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Three minutes with Heather Tyreman

Published on April 18, 2017 2:13PM

Last changed on April 19, 2017 3:52PM


Heather Tyreman owns and operates the Bronze Antler Bed and Breakfast on Main Street in Joseph but you may know her from her volunteer work in a variety of arenas.

She was a city council member in Joseph in the past, and currently plays oboe with Grande Rhonde Symphony Orchestra in La Grande and the Oregon East Symphony in Pendleton, serves on Wallowa County Chamber of Commerce Board, serves on the Wallowa Business board, serves as treasurer of the Oregon Bed and Breakfast Guild, is treasurer of the Wallowa Valley Music Alliance, is involved with the Hurricane Creek Grange and is on the Dragons in the Wallowas dragon boat team.

She and husband Bill Finney are both retired military with more than 20 years each in the U.S. Army medical corps and have lived in the area for 17 years.

What brought you to Wallowa County?

We had been thoroughly involved in healthcare for many, many years and we thought it would be kind of fun and interesting to break out of that and operate a small business we could do ourselves. We moved here because we were impressed in the small business friendliness of the community, the landscape (obviously) and because it fit the profile of the kind of place where we were interested in setting up a bed and breakfast – somewhere far enough from pretty much any metropolitan center that if you came out here to visit the area, you’d need a place to stay.

How has your career move worked out?

Rather well. We’re very successful. We were very well accepted by the city and had the support of our neighbors. We bought this house from Gary and Jeanine Sather, spent nine months remodeling to make this house suitable to be a bed and breakfast and opened the doors in June of 2001 – car show weekend. Operating a bed and breakfast is kind of like having an extended group of second cousins. Staying at a bed and breakfast is often times a bit more personable than staying at a hotel or motel because you have more interaction with the owners. People seek out this kind of lodging knowing that’s the kind of experience they’re going to have. You hear a lot of stories or tell one of your own. We’ve had some fabulous guests. Professionally, we’re now recognized by AAA and members of Select Registry (a national lodging association) – for us that’s a very big deal. We’ve also been very supportive of lodging being involved in the county. I brought forward the recommendation to establish the Joseph City lodging tax (3 percent).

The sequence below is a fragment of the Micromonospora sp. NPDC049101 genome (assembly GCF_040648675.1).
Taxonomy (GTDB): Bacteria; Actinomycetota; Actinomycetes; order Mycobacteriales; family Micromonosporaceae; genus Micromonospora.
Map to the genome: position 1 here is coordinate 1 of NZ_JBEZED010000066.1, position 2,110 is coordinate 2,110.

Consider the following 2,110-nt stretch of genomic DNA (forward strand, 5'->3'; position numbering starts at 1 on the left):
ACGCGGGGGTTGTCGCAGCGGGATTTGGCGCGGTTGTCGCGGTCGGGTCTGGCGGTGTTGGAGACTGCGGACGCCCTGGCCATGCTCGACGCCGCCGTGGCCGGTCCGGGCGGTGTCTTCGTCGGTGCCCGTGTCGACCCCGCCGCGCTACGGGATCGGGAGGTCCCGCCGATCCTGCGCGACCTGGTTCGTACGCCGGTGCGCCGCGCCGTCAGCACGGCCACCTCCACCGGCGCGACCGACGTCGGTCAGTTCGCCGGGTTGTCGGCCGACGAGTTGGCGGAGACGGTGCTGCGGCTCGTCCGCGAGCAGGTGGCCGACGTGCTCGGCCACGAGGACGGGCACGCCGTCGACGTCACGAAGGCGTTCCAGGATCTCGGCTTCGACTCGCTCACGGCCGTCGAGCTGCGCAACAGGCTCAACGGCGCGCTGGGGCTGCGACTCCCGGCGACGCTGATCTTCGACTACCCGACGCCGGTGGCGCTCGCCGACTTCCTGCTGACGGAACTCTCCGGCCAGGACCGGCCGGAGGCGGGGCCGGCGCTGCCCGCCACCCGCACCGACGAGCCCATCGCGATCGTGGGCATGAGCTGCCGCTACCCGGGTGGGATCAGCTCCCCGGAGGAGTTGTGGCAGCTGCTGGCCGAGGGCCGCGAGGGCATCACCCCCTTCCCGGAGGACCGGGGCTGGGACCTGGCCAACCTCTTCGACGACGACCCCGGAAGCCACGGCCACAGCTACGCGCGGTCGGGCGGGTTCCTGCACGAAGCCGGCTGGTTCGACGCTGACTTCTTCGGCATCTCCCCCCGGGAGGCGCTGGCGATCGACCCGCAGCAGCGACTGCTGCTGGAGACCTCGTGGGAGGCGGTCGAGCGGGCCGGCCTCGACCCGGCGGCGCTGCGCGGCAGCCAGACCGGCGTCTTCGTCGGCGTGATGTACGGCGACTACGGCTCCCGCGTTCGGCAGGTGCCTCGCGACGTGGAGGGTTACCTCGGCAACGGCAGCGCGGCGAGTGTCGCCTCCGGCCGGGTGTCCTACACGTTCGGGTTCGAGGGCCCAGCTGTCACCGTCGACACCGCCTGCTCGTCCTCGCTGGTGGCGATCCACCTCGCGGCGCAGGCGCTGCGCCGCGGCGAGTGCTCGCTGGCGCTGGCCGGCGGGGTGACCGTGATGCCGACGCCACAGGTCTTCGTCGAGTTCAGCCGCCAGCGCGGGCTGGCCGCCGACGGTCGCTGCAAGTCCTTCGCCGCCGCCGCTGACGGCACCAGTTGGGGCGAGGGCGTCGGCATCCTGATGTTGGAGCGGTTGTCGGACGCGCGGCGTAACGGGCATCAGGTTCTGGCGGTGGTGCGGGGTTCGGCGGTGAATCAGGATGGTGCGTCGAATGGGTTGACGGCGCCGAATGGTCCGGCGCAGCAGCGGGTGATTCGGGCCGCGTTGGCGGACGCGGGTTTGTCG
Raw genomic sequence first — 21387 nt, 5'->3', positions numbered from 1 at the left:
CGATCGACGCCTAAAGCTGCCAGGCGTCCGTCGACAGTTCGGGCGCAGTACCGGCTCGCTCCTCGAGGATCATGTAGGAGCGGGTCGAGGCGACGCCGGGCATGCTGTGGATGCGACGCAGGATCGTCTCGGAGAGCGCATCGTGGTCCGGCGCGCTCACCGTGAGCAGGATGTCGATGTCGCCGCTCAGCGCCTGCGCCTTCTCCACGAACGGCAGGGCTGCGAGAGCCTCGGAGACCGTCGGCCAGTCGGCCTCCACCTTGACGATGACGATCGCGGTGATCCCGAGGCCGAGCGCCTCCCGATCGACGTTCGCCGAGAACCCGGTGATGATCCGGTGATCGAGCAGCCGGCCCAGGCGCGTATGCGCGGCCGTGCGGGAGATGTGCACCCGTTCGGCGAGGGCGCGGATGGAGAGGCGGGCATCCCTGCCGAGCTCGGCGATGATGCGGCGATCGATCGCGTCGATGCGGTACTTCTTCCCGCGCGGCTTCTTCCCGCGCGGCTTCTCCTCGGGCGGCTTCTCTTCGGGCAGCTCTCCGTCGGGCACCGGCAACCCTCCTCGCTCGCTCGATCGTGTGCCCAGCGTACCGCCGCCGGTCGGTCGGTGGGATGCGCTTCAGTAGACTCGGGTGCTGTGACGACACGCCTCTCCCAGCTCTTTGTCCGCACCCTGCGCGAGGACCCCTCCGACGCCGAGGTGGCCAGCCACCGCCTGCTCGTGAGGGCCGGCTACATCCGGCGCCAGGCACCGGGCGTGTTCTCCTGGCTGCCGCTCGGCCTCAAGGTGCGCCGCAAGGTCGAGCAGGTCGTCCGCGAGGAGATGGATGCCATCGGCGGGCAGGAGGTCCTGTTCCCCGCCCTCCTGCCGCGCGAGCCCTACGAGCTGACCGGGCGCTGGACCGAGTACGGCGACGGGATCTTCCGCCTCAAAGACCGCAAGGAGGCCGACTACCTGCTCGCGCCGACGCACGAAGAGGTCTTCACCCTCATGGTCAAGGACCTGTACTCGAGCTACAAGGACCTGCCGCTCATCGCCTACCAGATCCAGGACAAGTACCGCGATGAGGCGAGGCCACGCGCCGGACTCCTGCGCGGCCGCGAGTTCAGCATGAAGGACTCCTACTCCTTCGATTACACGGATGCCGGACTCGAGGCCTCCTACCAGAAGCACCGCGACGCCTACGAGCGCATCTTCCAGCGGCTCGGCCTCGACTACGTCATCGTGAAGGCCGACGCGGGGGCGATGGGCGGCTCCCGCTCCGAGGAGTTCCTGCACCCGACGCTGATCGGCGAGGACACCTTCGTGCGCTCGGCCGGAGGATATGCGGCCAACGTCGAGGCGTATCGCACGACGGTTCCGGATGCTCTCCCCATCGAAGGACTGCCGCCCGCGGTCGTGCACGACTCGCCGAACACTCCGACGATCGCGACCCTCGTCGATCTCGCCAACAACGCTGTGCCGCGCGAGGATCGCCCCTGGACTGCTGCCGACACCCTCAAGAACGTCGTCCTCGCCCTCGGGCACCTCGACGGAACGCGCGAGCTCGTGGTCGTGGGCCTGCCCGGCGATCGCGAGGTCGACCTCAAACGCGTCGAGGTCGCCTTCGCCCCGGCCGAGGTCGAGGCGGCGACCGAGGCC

What has Wallowa County taught you?

It’s possible to not be from Wallowa County and live here and be successful and to establish relationships with people. Being in the military we never had the opportunity to put down roots. But one thing you learn from the military is if you move every two, three or four years, you have to jump in right away when you get (to the new place) and that’s exactly what Bill and I have done (in Wallowa County).



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